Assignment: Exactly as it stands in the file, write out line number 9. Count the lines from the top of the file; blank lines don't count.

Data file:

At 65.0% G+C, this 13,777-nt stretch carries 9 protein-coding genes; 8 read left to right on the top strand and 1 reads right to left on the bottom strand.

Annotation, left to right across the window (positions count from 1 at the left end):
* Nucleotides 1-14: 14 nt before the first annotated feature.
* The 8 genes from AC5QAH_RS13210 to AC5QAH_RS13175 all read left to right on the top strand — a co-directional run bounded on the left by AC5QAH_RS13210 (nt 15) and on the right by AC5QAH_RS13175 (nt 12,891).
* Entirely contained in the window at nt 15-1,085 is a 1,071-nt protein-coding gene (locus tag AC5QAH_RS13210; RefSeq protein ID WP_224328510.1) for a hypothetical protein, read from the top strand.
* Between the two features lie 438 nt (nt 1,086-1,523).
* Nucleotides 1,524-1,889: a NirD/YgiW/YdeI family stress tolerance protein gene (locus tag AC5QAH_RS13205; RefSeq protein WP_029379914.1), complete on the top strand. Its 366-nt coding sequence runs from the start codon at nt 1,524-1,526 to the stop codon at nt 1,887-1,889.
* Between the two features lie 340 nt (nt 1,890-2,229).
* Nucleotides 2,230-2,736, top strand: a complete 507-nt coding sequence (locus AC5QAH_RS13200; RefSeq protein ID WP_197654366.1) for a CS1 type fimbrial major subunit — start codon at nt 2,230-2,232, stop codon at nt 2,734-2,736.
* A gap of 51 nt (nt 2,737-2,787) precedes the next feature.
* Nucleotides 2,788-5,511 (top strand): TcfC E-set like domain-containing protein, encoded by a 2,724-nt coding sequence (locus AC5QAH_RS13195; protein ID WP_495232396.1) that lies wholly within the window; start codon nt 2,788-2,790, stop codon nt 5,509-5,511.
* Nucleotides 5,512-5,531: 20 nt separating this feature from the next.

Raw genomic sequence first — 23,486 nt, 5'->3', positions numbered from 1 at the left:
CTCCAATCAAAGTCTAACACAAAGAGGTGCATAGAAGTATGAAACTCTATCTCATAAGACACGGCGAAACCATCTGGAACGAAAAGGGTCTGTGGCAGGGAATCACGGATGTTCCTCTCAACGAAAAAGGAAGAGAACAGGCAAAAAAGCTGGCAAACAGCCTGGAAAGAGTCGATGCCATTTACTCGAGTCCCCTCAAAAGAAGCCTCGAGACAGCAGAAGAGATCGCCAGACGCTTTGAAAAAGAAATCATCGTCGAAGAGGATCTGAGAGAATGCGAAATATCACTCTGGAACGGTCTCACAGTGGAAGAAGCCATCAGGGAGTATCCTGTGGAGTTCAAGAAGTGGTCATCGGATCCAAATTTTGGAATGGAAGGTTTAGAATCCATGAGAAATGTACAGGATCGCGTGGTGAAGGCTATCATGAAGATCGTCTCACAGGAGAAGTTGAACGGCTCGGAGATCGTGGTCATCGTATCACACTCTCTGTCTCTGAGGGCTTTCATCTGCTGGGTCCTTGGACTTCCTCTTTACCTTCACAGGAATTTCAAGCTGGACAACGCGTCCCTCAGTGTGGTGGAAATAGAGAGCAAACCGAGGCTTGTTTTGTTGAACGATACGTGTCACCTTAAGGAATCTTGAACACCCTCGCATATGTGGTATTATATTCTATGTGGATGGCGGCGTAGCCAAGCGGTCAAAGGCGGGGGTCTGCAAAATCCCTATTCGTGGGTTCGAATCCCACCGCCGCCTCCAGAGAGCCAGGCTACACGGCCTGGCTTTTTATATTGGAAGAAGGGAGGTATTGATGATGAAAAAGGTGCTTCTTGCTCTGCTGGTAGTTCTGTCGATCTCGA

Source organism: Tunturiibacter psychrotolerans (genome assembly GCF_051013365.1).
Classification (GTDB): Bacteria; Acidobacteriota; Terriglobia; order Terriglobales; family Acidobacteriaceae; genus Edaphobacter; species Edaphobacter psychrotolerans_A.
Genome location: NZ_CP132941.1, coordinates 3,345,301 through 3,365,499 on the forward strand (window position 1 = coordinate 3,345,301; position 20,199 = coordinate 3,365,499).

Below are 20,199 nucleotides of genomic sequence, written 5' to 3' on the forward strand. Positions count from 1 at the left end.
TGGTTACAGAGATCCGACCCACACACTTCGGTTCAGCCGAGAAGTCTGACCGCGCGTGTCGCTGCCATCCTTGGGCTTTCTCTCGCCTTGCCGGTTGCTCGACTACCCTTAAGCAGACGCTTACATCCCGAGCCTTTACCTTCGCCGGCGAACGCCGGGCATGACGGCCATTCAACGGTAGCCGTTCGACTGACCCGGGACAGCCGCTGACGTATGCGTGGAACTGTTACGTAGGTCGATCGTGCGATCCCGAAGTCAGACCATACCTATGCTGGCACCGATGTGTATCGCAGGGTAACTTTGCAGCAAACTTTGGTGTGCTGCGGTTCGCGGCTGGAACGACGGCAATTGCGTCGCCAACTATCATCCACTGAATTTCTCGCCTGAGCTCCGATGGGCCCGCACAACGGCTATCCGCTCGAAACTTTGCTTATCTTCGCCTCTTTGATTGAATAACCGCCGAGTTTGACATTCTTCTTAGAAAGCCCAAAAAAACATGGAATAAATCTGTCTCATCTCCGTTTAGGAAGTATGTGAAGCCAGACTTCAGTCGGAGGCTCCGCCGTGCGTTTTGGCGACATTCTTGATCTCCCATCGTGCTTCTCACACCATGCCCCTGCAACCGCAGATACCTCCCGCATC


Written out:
* Nucleotides 2,230-2,736, top strand: a complete 507-nt coding sequence (locus AC5QAH_RS13200; RefSeq protein ID WP_197654366.1) for a CS1 type fimbrial major subunit — start codon at nt 2,230-2,232, stop codon at nt 2,734-2,736.